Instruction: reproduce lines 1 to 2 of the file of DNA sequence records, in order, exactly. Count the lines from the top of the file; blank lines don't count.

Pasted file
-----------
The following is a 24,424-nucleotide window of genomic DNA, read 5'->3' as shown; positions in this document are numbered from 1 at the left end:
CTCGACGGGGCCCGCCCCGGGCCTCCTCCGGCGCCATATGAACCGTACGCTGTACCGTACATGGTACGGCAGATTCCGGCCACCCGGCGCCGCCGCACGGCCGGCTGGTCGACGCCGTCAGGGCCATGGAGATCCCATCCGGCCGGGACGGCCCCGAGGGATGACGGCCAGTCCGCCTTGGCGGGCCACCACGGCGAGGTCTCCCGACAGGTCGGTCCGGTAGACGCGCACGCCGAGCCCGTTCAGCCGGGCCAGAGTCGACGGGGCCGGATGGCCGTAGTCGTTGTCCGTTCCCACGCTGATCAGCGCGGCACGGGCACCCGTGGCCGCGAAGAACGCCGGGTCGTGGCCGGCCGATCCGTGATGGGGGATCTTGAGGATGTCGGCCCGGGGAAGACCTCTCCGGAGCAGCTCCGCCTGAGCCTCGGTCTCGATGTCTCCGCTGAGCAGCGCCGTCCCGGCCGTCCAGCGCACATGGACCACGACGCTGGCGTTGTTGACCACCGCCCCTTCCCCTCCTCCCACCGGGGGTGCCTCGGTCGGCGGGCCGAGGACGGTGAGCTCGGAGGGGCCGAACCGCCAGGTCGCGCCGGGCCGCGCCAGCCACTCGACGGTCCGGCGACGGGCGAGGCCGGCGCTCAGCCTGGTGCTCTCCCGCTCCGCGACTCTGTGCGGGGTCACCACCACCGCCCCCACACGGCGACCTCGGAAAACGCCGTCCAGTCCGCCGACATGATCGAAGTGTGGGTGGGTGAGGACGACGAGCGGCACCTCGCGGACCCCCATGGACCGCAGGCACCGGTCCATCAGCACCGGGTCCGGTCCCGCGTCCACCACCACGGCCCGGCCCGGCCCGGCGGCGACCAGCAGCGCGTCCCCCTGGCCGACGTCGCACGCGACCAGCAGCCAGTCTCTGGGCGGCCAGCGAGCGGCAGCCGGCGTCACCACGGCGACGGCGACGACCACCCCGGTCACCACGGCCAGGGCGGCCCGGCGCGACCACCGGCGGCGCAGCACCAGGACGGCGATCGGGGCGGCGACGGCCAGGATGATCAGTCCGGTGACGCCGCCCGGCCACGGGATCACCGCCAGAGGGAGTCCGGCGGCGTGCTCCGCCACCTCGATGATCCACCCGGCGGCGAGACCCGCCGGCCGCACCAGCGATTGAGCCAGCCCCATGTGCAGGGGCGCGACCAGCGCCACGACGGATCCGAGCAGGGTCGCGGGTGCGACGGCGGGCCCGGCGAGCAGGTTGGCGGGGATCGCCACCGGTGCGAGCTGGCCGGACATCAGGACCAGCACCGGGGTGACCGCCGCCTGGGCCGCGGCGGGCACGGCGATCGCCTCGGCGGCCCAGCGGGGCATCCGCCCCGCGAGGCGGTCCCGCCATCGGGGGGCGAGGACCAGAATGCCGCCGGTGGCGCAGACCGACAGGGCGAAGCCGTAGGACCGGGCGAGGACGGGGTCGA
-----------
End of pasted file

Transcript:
The following is a 24,424-nucleotide window of genomic DNA, read 5'->3' as shown; positions in this document are numbered from 1 at the left end:
CTCGACGGGGCCCGCCCCGGGCCTCCTCCGGCGCCATATGAACCGTACGCTGTACCGTACATGGTACGGCAGATTCCGGCCACCCGGCGCCGCCGCACGGCCGGCTGGTCGACGCCGTCAGGGCCATGGAGATCCCATCCGGCCGGGACGGCCCCGAGGGATGACGGCCAGTCCGCCTTGGCGGGCCACCACGGCGAGGTCTCCCGACAGGTCGGTCCGGTAGACGCGCACGCCGAGCCCGTTCAGCCGGGCCAGAGTCGACGGGGCCGGATGGCCGTAGTCGTTGTCCGTTCCCACGCTGATCAGCGCGGCACGGGCACCCGTGGCCGCGAAGAACGCCGGGTCGTGGCCGGCCGATCCGTGATGGGGGATCTTGAGGATGTCGGCCCGGGGAAGACCTCTCCGGAGCAGCTCCGCCTGAGCCTCGGTCTCGATGTCTCCGCTGAGCAGCGCCGTCCCGGCCGTCCAGCGCACATGGACCACGACGCTGGCGTTGTTGACCACCGCCCCTTCCCCTCCTCCCACCGGGGGTGCCTCGGTCGGCGGGCCGAGGACGGTGAGCTCGGAGGGGCCGAACCGCCAGGTCGCGCCGGGCCGCGCCAGCCACTCGACGGTCCGGCGACGGGCGAGGCCGGCGCTCAGCCTGGTGCTCTCCCGCTCCGCGACTCTGTGCGGGGTCACCACCACCGCCCCCACACGGCGACCTCGGAAAACGCCGTCCAGTCCGCCGACATGATCGAAGTGTGGGTGGGTGAGGACGACGAGCGGCACCTCGCGGACCCCCATGGACCGCAGGCACCGGTCCATCAGCACCGGGTCCGGTCCCGCGTCCACCACCACGGCCCGGCCCGGCCCGGCGGCGACCAGCAGCGCGTCCCCCTGGCCGACGTCGCACGCGACCAGCAGCCAGTCTCTGGGCGGCCAGCGAGCGGCAGCCGGCGTCACCACGGCGACGGCGACGACCACCCCGGTCACCACGGCCAGGGCGGCCCGGCGCGACCACCGGCGGCGCAGCACCAGGACGGCGATCGGGGCGGCGACGGCCAGGATGATCAGTCCGGTGACGCCGCCCGGCCACGGGATCACCGCCAGAGGGAGTCCGGCGGCGTGCTCCGCCACCTCGATGATCCACCCGGCGGCGAGACCCGCCGGCCGCACCAGCGATTGAGCCAGCCCCATGTGCAGGGGCGCGACCAGCGCCACGACGGATCCGAGCAGGGTCGCGGGTGCGACGGCGGGCCCGGCGAGCAGGTTGGCGGGGATCGCCACCGGTGCGAGCTGGCCGGACATCAGGACCAGCACCGGGGTGACCGCCGCCTGGGCCGCGGCGGGCACGGCGATCGCCTCGGCGGCCCAGCGGGGCATCCGCCCCGCGAGGCGGTCCCGCCATCGGGGGGCGAGGACCAGAATGCCGCCGGTGGCGCAGACCGACAGGGCGAAGCCGTAGGACCGGGCGAGGACGGGGTCGA